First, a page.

Autonomous robot navigates around pedestrians
Image credit: MIT
Engineers at Massachusetts Institute of Technology (MIT) have developed a robot capable of moving carefully around pedestrian-heavy areas such as pavements, shopping centres and hospitals.
While great pains have been taken to integrate the rules of the roads into self-driving cars for the sake of safety, little attention has been given to teaching robots how to behave around foot traffic.
On the occasions when robots have taken to pedestrian-only areas, such as pavements, they have unsurprisingly failed to integrate with foot traffic, causing havoc.
For humans – and perhaps our pet dogs – it is instinctive to weave between other pedestrians, avoid obstacles and walk at a steady pace. Programming this “socially aware navigation” into autonomous robots, however, is a challenge.
“Socially aware navigation is a central capability for mobile robots operating in environments that require frequent interactions with pedestrians,” said Yu Fan “Steven” Chen, who led the study as a graduate student at MIT.
“For instance, small robots could operate on sidewalks for package and food delivery. Similarly, personal mobility devices could transport people in large, crowded spaces, such as shopping malls, airports and hospitals.”
The researchers began by identifying four main issues that a robot would have to tackle to navigate through an area with heavy foot traffic: localisation (identifying its location), perception, control and motion planning.
Three of these four problems can be solved with standard solutions: a robot can identify its location using existing algorithms, observe its surroundings with webcams and other sensors, and be controlled with methods developed to drive autonomous cars. Motion planning remained the only major challenge in creating pedestrian-friendly autonomous robots.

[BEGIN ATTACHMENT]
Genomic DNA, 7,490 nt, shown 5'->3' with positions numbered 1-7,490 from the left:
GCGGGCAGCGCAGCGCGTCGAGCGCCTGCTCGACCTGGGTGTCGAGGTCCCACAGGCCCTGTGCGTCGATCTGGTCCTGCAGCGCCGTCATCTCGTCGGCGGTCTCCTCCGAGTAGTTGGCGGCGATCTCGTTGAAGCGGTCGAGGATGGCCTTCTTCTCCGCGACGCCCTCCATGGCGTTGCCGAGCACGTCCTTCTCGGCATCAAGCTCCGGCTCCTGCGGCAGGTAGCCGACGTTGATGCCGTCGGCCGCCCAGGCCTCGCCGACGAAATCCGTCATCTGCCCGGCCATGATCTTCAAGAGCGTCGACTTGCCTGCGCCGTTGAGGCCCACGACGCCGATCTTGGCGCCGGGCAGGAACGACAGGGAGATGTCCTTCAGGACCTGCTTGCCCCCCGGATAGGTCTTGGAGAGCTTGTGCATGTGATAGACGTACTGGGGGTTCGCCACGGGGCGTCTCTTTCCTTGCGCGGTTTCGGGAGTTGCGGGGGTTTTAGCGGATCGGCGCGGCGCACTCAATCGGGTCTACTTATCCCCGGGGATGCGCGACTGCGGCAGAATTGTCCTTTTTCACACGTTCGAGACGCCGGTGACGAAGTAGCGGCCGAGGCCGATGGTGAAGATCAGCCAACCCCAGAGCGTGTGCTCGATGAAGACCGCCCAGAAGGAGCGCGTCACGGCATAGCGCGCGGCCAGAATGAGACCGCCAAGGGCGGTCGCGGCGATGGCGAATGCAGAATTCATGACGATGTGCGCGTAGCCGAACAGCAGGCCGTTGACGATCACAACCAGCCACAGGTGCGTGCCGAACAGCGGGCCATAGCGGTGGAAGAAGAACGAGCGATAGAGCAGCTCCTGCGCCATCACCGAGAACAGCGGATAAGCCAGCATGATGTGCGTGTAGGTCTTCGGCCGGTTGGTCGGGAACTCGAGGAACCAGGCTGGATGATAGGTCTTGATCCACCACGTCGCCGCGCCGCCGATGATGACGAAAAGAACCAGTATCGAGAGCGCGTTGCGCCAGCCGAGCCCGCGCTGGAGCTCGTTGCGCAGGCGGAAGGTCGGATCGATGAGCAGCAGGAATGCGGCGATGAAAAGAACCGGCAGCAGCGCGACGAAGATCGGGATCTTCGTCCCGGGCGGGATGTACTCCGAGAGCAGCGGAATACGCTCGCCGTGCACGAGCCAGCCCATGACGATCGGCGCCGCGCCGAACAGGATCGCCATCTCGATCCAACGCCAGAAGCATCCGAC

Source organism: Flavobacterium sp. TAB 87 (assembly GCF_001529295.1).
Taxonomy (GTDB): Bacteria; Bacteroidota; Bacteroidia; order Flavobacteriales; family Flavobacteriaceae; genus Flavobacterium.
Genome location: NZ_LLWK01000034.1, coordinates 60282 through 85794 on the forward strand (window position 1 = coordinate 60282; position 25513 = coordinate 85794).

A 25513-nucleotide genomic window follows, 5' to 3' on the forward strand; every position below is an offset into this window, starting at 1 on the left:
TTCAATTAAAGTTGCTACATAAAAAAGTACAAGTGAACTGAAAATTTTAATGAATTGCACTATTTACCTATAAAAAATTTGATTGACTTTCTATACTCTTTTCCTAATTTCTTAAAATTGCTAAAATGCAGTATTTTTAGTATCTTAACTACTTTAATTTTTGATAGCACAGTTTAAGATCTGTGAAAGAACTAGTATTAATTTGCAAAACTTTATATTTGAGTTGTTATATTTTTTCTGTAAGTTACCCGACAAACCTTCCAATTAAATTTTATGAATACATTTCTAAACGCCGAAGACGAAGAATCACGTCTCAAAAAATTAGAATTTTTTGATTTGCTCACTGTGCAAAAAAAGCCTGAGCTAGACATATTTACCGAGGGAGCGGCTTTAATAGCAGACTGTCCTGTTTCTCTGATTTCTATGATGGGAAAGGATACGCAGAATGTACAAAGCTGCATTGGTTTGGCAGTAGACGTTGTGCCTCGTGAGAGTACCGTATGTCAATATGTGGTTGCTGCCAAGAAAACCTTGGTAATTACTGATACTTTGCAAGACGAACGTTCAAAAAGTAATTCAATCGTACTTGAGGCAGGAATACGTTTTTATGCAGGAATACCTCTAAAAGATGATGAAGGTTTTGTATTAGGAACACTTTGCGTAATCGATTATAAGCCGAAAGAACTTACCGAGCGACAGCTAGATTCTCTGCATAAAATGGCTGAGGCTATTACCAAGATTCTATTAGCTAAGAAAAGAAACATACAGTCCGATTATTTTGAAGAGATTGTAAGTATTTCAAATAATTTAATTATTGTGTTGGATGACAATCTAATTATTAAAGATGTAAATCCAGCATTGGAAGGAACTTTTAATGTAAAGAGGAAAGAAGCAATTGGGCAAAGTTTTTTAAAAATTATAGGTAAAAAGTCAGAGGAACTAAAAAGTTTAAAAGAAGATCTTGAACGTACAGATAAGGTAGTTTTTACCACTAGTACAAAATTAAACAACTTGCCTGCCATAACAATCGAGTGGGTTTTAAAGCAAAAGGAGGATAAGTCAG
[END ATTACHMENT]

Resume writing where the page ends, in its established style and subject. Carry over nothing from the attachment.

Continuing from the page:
“Once you figure out where you are in the world, and know how to follow trajectories, which trajectories should you be following?” said Michael Everett, another MIT graduate student.
Rather than program the robot to find a single optimal path based on assumed trajectories – which would be slow and unreliable – or to program it to avoid collisions, the researchers followed a new machine learning approach.
“Reinforcement learning” uses computer simulations to train the robot to navigate around virtual pedestrians. Over the course of the training, the robot learns to consider its environment and other objects as it chooses its path, and re-assesses its path ten times a second.
The researchers also incorporated social norms, such as encouraging the robot to pass on the right.
“We want it to be travelling naturally among people and not be intrusive,” said Everett. “We want it to be following the same rules as everyone else.”
The engineers performed test drives in the busy corridors of MIT’s Stata Building. The robot, which is the height of a toddler, was able to successfully navigate through a pedestrian-heavy area avoiding collisions for 20 minutes.
“We wanted to bring it somewhere where people were doing their everyday things, going to class, getting food, and we showed we were pretty robust to all that,” said Everett. “One time there was even a tour group, and it perfectly avoided them.”